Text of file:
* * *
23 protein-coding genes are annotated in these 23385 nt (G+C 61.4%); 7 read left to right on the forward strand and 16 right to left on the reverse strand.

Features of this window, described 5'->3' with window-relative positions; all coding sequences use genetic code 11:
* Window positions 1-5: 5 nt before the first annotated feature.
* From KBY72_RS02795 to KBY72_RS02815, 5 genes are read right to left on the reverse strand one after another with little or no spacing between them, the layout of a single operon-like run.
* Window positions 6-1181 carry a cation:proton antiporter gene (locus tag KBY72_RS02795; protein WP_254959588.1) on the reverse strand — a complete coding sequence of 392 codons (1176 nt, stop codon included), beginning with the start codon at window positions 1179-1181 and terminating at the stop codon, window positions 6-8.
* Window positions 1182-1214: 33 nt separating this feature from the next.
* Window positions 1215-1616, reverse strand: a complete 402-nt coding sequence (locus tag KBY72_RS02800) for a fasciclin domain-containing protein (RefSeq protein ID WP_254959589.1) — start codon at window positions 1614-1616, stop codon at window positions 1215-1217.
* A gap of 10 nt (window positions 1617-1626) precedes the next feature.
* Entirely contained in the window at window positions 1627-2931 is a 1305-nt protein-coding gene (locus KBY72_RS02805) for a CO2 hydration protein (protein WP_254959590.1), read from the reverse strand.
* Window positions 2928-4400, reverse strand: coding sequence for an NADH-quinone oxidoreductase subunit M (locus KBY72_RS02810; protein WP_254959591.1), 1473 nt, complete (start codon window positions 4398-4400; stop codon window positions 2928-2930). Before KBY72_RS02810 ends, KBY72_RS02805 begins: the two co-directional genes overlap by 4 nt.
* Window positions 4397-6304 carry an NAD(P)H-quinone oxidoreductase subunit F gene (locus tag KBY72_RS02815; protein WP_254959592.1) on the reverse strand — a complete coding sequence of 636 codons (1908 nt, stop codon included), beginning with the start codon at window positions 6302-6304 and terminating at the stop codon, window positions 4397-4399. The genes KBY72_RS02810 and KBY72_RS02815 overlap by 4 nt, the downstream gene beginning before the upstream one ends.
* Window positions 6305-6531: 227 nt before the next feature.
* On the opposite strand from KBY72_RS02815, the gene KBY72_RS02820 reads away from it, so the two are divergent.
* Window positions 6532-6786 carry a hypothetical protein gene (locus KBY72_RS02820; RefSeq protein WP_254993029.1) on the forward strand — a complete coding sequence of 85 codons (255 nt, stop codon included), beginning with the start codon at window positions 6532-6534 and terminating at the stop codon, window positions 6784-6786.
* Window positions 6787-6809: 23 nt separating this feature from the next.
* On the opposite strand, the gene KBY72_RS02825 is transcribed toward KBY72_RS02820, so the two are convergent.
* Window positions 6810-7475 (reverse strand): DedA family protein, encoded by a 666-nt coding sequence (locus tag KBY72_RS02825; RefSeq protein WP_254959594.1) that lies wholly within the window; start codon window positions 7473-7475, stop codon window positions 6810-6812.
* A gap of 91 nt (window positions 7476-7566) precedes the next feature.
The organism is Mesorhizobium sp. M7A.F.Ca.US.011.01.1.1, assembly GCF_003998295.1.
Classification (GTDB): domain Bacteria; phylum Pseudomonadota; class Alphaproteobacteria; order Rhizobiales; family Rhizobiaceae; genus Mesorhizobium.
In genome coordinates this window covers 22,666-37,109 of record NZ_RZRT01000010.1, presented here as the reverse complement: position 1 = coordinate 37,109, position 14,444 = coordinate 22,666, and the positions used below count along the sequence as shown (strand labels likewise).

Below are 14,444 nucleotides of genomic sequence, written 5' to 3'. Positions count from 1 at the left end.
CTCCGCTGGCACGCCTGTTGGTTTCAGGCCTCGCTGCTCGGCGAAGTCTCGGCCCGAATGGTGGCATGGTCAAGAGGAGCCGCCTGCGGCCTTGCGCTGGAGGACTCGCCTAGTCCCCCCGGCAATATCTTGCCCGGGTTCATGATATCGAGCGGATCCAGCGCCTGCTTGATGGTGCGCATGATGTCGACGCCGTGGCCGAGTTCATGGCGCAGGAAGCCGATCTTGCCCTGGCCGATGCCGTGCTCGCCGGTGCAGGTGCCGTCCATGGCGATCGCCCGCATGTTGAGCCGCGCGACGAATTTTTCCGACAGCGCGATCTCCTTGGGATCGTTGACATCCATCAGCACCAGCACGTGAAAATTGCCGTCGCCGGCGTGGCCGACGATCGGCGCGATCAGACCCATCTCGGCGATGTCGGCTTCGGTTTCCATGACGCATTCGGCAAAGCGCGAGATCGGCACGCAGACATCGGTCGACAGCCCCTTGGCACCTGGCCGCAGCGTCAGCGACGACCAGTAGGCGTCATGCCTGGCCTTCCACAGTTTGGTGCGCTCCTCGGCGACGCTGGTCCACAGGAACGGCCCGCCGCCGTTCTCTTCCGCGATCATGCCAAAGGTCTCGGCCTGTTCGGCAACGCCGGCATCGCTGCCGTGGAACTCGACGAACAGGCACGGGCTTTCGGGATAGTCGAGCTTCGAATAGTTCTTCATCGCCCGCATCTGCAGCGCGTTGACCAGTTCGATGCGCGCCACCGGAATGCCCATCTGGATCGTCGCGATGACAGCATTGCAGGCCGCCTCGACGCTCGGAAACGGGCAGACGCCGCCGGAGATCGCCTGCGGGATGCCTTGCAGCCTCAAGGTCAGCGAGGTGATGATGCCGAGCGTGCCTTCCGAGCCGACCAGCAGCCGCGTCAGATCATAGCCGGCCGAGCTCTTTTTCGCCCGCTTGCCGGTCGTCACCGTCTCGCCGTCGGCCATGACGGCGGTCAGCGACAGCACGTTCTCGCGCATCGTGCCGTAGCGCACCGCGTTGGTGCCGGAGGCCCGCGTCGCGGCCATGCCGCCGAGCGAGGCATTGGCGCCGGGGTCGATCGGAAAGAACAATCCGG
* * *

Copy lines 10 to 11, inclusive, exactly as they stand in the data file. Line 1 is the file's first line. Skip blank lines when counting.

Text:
* Window positions 2928-4400, reverse strand: coding sequence for an NADH-quinone oxidoreductase subunit M (locus KBY72_RS02810; protein WP_254959591.1), 1473 nt, complete (start codon window positions 4398-4400; stop codon window positions 2928-2930). Before KBY72_RS02810 ends, KBY72_RS02805 begins: the two co-directional genes overlap by 4 nt.
* Window positions 4397-6304 carry an NAD(P)H-quinone oxidoreductase subunit F gene (locus tag KBY72_RS02815; protein WP_254959592.1) on the reverse strand — a complete coding sequence of 636 codons (1908 nt, stop codon included), beginning with the start codon at window positions 6302-6304 and terminating at the stop codon, window positions 4397-4399. The genes KBY72_RS02810 and KBY72_RS02815 overlap by 4 nt, the downstream gene beginning before the upstream one ends.